World of Darkness, a tabletop rpg that Brett ran for 15 years. He talks about the setting, the mechanics and why it appeals to some gamers.
Mark ‘official BS archivist’ Dawson on Why all the Hate
Thanks for NOTHING on the RPG Purge issue! Just messin’. I have a slew of stuff I need to sell on eBay. Guess I’ll add my AD&D 1e and 2e books to the pile once we finish this damn campaign, or maybe I’ll post something on the Gaming & BS forum. Do you feel for me yet, Sean?
Brett, once I purchase a house and get my comics out of storage you can visit New Mexico and bask in the glory of my collection. I work for a brewery, so we can throw back a few beers and nerd out on the Marvel age of comics. Sean, if you have an interest you’re invited as well.
Canadian rock band, ‘Sloan’ says, “It’s not the band I hate, it’s their fans.” Sean, I didn’t really hear many complaints about the 5e system in this episode, but it was more about the race options available in 5e. Why not lay down some house rules/expectations for your particular game and roll with it? I completely understand if you’re feeling burned out with 5e and want to spend time with some other systems, but based on my observation, you didn’t voice any specific beef with the 5e rules.
I’ve personally played D&D White Box, Blue Box, Red Box, 1e, 2e, and 5e. Based on my experience with these systems, 5e is the best version of the game so far. That’s not to say the system isn’t without its flaws, but that’s an entire topic of discussion I’d love to expound upon in great detail. I guess “it depends” on what you’re trying to get out of a particular RPG system. Seems there are various systems that focus on particular aspects of gaming, combat, social, roleplay, etc. Everyone leans toward homebrew rules or modding existing systems to meet their personal needs, but is there a system that truly does it all? That’s what I’m aiming for with my own RPG, which is why I previously posed the question of social mechanics.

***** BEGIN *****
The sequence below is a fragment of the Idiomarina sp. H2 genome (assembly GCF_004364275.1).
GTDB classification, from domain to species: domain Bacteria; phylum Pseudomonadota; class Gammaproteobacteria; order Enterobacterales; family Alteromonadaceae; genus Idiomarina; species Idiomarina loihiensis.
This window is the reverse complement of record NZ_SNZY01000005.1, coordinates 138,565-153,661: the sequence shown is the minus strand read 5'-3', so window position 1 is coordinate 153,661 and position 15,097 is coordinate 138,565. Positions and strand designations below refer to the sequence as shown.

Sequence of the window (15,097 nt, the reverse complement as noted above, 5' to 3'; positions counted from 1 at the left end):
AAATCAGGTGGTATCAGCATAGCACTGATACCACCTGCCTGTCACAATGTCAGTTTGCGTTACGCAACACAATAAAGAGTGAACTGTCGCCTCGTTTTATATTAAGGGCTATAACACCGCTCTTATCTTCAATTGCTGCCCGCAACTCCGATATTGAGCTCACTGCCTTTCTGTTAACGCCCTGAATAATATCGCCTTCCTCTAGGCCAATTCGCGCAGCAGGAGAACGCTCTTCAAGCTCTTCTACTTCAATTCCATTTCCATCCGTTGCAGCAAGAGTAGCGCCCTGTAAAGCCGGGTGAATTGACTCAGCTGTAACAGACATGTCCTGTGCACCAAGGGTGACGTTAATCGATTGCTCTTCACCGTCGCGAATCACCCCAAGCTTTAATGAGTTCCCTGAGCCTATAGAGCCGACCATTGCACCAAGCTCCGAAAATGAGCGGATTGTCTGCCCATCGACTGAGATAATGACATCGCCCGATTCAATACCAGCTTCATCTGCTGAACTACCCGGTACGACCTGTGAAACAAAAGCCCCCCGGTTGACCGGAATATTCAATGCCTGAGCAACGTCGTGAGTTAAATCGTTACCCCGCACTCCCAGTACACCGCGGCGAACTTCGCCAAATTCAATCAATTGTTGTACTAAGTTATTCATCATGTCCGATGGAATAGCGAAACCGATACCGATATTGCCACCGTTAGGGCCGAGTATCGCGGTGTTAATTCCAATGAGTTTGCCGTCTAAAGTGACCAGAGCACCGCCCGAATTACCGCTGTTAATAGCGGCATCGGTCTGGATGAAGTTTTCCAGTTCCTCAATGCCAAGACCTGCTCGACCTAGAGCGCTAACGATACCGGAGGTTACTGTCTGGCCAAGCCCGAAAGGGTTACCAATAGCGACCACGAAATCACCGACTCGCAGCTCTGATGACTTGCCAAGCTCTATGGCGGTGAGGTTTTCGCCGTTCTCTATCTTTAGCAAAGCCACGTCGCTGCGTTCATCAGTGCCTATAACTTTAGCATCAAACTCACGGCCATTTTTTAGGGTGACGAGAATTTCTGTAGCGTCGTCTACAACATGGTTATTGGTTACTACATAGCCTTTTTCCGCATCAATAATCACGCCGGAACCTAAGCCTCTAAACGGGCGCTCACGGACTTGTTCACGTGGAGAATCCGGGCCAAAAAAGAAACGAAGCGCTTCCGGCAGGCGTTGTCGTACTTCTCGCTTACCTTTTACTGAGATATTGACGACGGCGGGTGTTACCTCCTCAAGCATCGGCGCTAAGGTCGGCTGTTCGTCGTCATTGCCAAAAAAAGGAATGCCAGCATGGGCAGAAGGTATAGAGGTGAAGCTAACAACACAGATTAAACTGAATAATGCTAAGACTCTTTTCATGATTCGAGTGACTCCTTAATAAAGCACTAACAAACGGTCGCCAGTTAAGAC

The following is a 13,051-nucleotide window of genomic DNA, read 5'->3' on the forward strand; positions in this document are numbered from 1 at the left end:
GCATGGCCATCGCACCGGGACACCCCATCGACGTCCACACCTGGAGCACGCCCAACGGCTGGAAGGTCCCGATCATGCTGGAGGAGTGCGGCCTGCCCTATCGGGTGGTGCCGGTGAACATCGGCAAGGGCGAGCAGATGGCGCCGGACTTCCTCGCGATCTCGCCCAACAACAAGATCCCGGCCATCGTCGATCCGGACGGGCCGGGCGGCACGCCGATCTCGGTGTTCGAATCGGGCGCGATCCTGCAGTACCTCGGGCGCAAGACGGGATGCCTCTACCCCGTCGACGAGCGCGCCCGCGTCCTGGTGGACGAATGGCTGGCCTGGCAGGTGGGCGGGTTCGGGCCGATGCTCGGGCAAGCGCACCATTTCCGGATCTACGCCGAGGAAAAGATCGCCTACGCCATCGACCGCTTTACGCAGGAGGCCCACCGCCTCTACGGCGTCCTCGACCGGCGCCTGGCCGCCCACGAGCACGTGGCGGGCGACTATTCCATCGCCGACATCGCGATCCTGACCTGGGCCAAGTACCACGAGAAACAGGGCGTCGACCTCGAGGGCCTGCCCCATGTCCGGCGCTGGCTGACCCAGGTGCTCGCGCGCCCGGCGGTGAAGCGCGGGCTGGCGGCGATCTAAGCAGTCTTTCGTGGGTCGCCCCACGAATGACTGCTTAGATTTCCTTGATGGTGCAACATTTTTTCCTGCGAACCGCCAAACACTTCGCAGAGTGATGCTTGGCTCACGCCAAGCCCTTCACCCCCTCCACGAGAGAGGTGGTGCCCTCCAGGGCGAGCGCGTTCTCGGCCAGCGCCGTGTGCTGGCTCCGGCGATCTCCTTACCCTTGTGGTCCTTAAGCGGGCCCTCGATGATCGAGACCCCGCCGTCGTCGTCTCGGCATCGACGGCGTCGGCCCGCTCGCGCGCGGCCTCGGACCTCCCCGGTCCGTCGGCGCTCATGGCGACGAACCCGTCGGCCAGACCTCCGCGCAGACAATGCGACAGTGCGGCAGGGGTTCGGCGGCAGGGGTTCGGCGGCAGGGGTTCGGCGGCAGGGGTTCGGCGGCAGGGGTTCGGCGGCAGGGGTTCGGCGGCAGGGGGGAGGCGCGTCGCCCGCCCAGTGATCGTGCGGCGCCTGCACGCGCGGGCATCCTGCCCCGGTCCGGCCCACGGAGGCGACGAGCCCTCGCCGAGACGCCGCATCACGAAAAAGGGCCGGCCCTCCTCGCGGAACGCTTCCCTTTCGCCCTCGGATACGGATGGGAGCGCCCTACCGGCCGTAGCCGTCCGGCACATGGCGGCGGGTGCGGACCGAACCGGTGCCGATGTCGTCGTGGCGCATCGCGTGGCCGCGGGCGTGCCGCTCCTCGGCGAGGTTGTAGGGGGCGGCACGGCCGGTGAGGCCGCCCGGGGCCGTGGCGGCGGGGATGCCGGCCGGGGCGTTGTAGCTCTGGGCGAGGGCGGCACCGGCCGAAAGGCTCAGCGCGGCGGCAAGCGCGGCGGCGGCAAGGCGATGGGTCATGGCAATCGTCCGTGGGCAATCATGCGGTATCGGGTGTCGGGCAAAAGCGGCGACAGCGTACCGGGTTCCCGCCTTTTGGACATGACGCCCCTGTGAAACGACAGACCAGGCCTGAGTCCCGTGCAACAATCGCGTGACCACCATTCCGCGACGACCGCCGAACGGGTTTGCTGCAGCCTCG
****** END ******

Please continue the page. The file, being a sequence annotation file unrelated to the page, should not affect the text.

Anywhoo… Sean, do what makes you happy! If you need a break from 5e (for whatever reason), explore other systems and keep us in the loop of your findings. ‘Sloan’ also sings, “S-E-A-N, S-A-I-D, P-L-A-Y, yeah, yeah, yeah, yeah!”
Mark “Official BS Archivist” Dawson
Sloan – Coax Me (“It’s not the band I hate, it’s their fans.”)
Sloan – I Hate My Generation (“S-E-A-N, S-A-I-D, P-L-A-Y”)
Harrigan writes on RPG’s that influenced his play
Late coming with this. Will keep it brief.
RPGs that Changed My Play:
- GURPS – taught me that RPGs didn’t need classes, levels, or mountains of hit points. And that wizards could use swords.
- Champions – taught me that sometimes making the character is half the fun.
- Feng Shui – taught me how awesome cinematic RPGs can be
- Fate – allowed me to dive into more narrative games, teaching me that not only is success at cost a blast, but straight up failing can be a hoot too.
- The Non-Retroclone OSR games taught me to love D&D again.
Todd Broken Ruler Games Crapper comments on rpg’s that influenced his play
Since listening to this episode, I’ve been trying to think of any particular games that changed how I look at and play RPGs. For the most part, I do think it was the overall movement of narrative-based mechanics brought on by The Forge, PbtA, Fate, PDQ, and others. There was none in particular so much as elements my other game designer friends were borrowing for their games we were playtesting at the time.
Then came Marvel Heroic. While I’ve only played it a couple times, that sucker changed everything for me. How to present a game, how dice are more than just numbers sometimes, and so many, many things. It was such a game changer for me that I saw Cam Banks (one of the lead designers) at a convention and totally ran over, interrupted his conversation with other people, and shook his hand to thank him for making it. It completely changed how I look at game design by thinking outside the box while pressed up against it.